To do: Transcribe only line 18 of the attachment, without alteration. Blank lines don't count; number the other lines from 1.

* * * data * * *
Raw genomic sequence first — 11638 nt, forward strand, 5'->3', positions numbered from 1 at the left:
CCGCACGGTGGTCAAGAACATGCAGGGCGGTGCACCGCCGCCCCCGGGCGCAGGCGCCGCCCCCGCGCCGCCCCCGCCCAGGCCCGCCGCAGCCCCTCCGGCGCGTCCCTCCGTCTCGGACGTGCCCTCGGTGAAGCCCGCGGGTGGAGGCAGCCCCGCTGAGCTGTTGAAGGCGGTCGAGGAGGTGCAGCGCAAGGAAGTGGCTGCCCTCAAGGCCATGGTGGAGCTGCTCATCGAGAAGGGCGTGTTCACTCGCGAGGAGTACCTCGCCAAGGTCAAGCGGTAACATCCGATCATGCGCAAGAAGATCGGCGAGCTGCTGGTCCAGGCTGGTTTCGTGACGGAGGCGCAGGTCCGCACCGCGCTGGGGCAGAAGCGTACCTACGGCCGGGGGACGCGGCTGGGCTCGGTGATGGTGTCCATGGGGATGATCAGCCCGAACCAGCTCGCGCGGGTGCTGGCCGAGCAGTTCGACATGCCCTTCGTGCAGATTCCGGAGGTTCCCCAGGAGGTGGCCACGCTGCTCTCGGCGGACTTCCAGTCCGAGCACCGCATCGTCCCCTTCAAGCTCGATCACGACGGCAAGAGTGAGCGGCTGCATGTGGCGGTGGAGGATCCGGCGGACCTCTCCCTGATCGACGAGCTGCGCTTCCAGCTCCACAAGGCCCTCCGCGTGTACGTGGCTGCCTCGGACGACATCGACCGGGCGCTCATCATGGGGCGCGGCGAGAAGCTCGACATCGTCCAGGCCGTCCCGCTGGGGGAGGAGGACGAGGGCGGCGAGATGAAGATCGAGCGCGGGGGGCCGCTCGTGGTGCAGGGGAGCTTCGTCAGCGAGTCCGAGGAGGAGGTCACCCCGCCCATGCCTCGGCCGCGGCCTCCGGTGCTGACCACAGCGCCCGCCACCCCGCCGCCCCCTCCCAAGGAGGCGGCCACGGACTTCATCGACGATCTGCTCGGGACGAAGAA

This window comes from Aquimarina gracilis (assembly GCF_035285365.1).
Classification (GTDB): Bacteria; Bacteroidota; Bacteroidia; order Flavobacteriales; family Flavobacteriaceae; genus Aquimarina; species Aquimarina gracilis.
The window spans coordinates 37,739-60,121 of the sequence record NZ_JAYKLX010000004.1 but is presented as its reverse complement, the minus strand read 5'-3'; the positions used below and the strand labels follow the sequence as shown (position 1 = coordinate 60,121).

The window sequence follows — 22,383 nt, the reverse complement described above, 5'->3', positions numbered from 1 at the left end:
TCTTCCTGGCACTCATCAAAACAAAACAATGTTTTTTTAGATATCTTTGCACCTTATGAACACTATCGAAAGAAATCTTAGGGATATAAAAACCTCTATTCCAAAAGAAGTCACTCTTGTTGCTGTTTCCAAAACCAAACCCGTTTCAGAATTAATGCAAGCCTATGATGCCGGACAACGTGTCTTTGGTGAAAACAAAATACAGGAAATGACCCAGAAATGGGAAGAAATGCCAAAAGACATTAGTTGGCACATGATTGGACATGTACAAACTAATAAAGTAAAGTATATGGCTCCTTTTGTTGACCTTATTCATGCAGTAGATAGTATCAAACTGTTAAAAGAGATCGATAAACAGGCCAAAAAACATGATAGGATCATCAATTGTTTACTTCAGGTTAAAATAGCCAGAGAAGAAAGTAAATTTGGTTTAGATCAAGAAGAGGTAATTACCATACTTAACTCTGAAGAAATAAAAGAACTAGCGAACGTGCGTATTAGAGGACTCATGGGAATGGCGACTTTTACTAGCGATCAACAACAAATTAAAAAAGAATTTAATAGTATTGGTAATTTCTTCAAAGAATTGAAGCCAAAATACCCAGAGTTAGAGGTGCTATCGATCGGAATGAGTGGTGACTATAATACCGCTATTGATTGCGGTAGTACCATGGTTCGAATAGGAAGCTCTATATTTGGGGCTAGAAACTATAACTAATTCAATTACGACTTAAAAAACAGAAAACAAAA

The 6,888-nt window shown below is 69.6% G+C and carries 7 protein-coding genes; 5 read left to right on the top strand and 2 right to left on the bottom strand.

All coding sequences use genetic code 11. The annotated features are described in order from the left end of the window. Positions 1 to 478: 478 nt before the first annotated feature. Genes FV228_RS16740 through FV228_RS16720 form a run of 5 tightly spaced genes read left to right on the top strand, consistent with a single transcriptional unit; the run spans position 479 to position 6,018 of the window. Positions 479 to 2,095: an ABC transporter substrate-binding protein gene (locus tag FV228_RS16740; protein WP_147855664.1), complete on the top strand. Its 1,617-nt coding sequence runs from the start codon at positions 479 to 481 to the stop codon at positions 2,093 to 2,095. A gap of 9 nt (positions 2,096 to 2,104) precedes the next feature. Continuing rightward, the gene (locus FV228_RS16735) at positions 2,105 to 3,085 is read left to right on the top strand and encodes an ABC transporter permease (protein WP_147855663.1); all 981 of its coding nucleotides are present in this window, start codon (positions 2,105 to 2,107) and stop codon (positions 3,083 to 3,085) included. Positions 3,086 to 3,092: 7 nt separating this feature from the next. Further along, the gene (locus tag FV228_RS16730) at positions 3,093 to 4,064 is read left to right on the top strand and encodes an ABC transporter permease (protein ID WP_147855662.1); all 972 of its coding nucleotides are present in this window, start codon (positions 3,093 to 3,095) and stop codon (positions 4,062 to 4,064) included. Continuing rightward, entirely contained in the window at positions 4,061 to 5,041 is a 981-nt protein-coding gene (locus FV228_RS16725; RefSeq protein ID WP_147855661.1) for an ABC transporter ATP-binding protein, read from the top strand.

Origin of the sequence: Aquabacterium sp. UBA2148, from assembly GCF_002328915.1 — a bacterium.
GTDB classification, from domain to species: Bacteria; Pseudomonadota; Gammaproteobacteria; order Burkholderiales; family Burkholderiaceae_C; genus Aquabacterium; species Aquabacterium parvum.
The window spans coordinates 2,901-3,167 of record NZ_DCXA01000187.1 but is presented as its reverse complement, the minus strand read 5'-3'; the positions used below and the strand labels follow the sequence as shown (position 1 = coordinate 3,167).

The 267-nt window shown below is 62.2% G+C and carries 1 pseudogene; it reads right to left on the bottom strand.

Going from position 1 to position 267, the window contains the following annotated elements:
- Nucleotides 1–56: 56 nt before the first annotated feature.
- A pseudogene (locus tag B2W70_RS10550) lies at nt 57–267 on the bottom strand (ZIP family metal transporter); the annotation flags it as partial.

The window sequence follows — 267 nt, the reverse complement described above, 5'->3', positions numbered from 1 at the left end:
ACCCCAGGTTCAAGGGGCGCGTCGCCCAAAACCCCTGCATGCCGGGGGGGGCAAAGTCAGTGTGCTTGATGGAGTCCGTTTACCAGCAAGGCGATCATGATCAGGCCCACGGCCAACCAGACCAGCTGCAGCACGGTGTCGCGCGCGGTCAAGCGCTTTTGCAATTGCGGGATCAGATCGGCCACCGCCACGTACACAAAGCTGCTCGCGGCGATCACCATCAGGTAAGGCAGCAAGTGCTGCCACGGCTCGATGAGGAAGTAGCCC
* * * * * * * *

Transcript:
ACCCCAGGTTCAAGGGGCGCGTCGCCCAAAACCCCTGCATGCCGGGGGGGGCAAAGTCAGTGTGCTTGATGGAGTCCGTTTACCAGCAAGGCGATCATGATCAGGCCCACGGCCAACCAGACCAGCTGCAGCACGGTGTCGCGCGCGGTCAAGCGCTTTTGCAATTGCGGGATCAGATCGGCCACCGCCACGTACACAAAGCTGCTCGCGGCGATCACCATCAGGTAAGGCAGCAAGTGCTGCCACGGCTCGATGAGGAAGTAGCCC